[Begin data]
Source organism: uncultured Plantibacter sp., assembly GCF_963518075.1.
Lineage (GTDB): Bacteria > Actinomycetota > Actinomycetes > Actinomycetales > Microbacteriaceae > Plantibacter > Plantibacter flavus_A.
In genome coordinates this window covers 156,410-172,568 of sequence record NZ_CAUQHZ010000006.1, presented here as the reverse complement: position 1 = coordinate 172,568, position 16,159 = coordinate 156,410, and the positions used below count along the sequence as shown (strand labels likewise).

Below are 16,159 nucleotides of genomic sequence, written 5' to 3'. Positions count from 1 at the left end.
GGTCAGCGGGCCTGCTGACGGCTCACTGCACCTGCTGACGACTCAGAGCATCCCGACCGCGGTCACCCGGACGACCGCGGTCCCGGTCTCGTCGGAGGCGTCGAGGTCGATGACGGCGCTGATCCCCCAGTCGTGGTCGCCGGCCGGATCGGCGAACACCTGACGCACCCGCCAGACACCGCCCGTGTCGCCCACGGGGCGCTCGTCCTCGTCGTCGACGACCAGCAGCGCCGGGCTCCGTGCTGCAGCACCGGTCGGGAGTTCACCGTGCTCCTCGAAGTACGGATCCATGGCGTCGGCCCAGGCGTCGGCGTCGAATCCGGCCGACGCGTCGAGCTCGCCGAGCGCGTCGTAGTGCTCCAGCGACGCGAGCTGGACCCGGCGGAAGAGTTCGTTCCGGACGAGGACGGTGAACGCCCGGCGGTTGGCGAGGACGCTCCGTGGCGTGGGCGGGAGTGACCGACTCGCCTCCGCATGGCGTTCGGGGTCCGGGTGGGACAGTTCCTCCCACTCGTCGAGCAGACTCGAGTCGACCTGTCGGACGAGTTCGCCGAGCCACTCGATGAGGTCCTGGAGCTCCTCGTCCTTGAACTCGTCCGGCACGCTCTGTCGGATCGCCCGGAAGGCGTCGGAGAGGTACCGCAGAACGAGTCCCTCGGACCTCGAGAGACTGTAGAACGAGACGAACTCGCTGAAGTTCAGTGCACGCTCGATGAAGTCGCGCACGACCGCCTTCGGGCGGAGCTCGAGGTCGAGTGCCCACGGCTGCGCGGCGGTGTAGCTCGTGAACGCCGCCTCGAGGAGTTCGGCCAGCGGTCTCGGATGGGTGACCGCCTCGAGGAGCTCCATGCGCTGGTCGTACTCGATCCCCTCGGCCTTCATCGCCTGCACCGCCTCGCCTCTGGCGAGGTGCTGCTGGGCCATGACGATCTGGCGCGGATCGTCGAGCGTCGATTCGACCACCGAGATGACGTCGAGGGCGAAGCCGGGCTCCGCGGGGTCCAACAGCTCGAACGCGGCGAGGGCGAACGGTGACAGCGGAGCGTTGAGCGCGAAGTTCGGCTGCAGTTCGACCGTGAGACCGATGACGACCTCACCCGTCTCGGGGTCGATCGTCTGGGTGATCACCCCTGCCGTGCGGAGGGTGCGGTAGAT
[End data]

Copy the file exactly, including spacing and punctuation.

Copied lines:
Source organism: uncultured Plantibacter sp., assembly GCF_963518075.1.
Lineage (GTDB): Bacteria > Actinomycetota > Actinomycetes > Actinomycetales > Microbacteriaceae > Plantibacter > Plantibacter flavus_A.
In genome coordinates this window covers 156,410-172,568 of sequence record NZ_CAUQHZ010000006.1, presented here as the reverse complement: position 1 = coordinate 172,568, position 16,159 = coordinate 156,410, and the positions used below count along the sequence as shown (strand labels likewise).

Below are 16,159 nucleotides of genomic sequence, written 5' to 3'. Positions count from 1 at the left end.
GGTCAGCGGGCCTGCTGACGGCTCACTGCACCTGCTGACGACTCAGAGCATCCCGACCGCGGTCACCCGGACGACCGCGGTCCCGGTCTCGTCGGAGGCGTCGAGGTCGATGACGGCGCTGATCCCCCAGTCGTGGTCGCCGGCCGGATCGGCGAACACCTGACGCACCCGCCAGACACCGCCCGTGTCGCCCACGGGGCGCTCGTCCTCGTCGTCGACGACCAGCAGCGCCGGGCTCCGTGCTGCAGCACCGGTCGGGAGTTCACCGTGCTCCTCGAAGTACGGATCCATGGCGTCGGCCCAGGCGTCGGCGTCGAATCCGGCCGACGCGTCGAGCTCGCCGAGCGCGTCGTAGTGCTCCAGCGACGCGAGCTGGACCCGGCGGAAGAGTTCGTTCCGGACGAGGACGGTGAACGCCCGGCGGTTGGCGAGGACGCTCCGTGGCGTGGGCGGGAGTGACCGACTCGCCTCCGCATGGCGTTCGGGGTCCGGGTGGGACAGTTCCTCCCACTCGTCGAGCAGACTCGAGTCGACCTGTCGGACGAGTTCGCCGAGCCACTCGATGAGGTCCTGGAGCTCCTCGTCCTTGAACTCGTCCGGCACGCTCTGTCGGATCGCCCGGAAGGCGTCGGAGAGGTACCGCAGAACGAGTCCCTCGGACCTCGAGAGACTGTAGAACGAGACGAACTCGCTGAAGTTCAGTGCACGCTCGATGAAGTCGCGCACGACCGCCTTCGGGCGGAGCTCGAGGTCGAGTGCCCACGGCTGCGCGGCGGTGTAGCTCGTGAACGCCGCCTCGAGGAGTTCGGCCAGCGGTCTCGGATGGGTGACCGCCTCGAGGAGCTCCATGCGCTGGTCGTACTCGATCCCCTCGGCCTTCATCGCCTGCACCGCCTCGCCTCTGGCGAGGTGCTGCTGGGCCATGACGATCTGGCGCGGATCGTCGAGCGTCGATTCGACCACCGAGATGACGTCGAGGGCGAAGCCGGGCTCCGCGGGGTCCAACAGCTCGAACGCGGCGAGGGCGAACGGTGACAGCGGAGCGTTGAGCGCGAAGTTCGGCTGCAGTTCGACCGTGAGACCGATGACGACCTCACCCGTCTCGGGGTCGATCGTCTGGGTGATCACCCCTGCCGTGCGGAGGGTGCGGTAGAT